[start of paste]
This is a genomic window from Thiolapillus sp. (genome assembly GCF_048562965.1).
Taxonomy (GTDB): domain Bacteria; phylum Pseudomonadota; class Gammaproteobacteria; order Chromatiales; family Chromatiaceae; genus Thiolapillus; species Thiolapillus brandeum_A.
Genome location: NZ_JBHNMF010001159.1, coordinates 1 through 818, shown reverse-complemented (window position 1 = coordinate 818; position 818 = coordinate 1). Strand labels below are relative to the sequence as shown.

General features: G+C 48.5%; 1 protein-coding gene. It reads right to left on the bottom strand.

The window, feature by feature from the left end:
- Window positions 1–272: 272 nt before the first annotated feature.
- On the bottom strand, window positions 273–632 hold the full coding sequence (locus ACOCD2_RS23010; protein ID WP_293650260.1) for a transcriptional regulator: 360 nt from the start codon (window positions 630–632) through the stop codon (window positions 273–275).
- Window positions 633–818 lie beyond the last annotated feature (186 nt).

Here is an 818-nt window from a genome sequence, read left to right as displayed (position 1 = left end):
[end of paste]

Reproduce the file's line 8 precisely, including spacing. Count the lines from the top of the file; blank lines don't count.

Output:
- Window positions 633–818 lie beyond the last annotated feature (186 nt).